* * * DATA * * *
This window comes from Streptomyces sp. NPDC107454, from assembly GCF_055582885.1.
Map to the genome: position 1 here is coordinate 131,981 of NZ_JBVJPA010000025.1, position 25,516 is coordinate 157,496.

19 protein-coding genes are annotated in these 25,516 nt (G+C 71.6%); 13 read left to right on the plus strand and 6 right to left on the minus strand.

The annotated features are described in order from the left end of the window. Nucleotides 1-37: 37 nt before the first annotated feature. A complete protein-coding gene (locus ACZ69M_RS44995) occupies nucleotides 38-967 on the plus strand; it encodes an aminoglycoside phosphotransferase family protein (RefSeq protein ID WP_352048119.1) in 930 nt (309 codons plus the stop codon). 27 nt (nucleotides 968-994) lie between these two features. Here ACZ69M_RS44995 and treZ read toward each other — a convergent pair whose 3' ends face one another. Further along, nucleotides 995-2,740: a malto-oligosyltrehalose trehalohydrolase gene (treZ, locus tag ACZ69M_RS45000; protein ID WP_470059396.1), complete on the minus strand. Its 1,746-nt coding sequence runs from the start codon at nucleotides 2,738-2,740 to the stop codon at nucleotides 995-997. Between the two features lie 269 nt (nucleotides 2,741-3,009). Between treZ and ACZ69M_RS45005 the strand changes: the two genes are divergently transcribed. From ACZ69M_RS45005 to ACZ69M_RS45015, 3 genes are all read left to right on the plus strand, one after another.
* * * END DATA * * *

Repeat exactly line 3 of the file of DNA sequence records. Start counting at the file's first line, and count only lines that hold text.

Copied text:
19 protein-coding genes are annotated in these 25,516 nt (G+C 71.6%); 13 read left to right on the plus strand and 6 right to left on the minus strand.